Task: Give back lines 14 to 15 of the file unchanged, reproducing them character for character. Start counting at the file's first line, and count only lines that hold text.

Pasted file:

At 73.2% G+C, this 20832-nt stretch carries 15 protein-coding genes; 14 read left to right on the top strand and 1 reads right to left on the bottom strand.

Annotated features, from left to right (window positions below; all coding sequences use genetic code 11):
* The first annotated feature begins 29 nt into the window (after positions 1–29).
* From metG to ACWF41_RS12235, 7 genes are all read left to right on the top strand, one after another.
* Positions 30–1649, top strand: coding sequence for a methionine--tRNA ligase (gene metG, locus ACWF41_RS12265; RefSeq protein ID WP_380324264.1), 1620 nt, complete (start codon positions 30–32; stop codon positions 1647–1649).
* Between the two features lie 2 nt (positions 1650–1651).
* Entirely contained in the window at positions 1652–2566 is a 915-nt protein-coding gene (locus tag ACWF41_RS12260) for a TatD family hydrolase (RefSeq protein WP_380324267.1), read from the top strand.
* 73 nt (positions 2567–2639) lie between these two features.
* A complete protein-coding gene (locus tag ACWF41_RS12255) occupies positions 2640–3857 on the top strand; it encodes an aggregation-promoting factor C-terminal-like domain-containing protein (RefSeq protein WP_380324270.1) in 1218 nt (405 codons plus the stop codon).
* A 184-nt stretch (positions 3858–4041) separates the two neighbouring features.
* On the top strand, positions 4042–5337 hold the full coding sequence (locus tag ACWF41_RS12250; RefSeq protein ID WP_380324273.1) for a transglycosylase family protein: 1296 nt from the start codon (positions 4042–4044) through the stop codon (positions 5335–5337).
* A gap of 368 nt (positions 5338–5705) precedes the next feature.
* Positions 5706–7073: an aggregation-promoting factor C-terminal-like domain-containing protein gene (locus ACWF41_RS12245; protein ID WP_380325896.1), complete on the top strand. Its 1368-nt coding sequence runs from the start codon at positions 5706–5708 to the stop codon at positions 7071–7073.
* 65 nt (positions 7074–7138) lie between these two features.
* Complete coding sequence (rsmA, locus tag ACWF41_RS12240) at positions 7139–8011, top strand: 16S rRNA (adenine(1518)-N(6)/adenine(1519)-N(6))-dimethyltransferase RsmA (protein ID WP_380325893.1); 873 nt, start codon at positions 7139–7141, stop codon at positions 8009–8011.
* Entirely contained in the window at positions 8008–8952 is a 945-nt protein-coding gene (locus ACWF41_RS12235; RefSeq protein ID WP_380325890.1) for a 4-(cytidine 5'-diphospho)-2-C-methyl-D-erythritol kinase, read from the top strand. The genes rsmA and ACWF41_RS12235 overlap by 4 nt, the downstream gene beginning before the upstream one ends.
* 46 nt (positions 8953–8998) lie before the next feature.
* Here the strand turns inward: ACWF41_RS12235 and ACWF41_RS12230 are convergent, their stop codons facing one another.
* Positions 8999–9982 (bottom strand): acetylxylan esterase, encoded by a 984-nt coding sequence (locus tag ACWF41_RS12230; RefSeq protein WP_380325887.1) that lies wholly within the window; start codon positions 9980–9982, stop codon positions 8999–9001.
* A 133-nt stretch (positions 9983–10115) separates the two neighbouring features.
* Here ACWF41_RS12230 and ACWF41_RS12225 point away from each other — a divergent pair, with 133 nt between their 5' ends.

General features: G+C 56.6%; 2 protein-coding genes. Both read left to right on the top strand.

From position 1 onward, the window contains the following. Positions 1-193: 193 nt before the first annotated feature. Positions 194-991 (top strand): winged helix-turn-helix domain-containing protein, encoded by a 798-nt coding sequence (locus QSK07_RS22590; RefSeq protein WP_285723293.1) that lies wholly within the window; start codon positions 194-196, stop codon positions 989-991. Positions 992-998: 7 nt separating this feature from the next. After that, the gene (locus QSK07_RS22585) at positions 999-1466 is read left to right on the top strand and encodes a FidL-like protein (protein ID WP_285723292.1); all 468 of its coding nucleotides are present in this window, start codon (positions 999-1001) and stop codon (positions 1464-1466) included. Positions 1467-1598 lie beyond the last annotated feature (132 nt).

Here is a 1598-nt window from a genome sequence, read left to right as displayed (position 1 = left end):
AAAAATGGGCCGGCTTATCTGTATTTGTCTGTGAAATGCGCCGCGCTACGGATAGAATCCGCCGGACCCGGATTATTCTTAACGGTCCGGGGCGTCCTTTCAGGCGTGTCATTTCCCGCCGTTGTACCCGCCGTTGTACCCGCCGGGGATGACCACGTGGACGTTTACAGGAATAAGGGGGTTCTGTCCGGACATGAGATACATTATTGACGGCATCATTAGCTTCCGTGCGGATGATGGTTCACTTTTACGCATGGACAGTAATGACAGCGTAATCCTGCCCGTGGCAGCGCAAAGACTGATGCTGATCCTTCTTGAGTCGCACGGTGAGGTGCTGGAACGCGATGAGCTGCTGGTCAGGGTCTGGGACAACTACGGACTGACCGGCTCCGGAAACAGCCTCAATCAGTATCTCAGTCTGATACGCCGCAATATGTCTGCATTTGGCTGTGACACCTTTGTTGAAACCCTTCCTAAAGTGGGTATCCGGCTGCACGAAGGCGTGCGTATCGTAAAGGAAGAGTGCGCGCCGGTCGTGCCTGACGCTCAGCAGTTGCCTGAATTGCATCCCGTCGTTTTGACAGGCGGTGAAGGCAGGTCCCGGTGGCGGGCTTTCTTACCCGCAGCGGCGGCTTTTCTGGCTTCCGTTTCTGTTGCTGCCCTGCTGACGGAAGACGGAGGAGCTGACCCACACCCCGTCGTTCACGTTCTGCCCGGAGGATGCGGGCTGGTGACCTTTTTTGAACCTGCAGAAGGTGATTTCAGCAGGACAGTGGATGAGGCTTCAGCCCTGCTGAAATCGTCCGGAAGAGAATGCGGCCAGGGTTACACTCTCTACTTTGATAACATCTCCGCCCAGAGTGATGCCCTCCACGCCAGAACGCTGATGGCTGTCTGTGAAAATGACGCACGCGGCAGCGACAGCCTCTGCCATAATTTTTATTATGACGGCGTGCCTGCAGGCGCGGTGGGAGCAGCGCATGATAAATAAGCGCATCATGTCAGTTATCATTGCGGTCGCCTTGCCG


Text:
* 65 nt (positions 7074–7138) lie between these two features.
* Complete coding sequence (rsmA, locus tag ACWF41_RS12240) at positions 7139–8011, top strand: 16S rRNA (adenine(1518)-N(6)/adenine(1519)-N(6))-dimethyltransferase RsmA (protein ID WP_380325893.1); 873 nt, start codon at positions 7139–7141, stop codon at positions 8009–8011.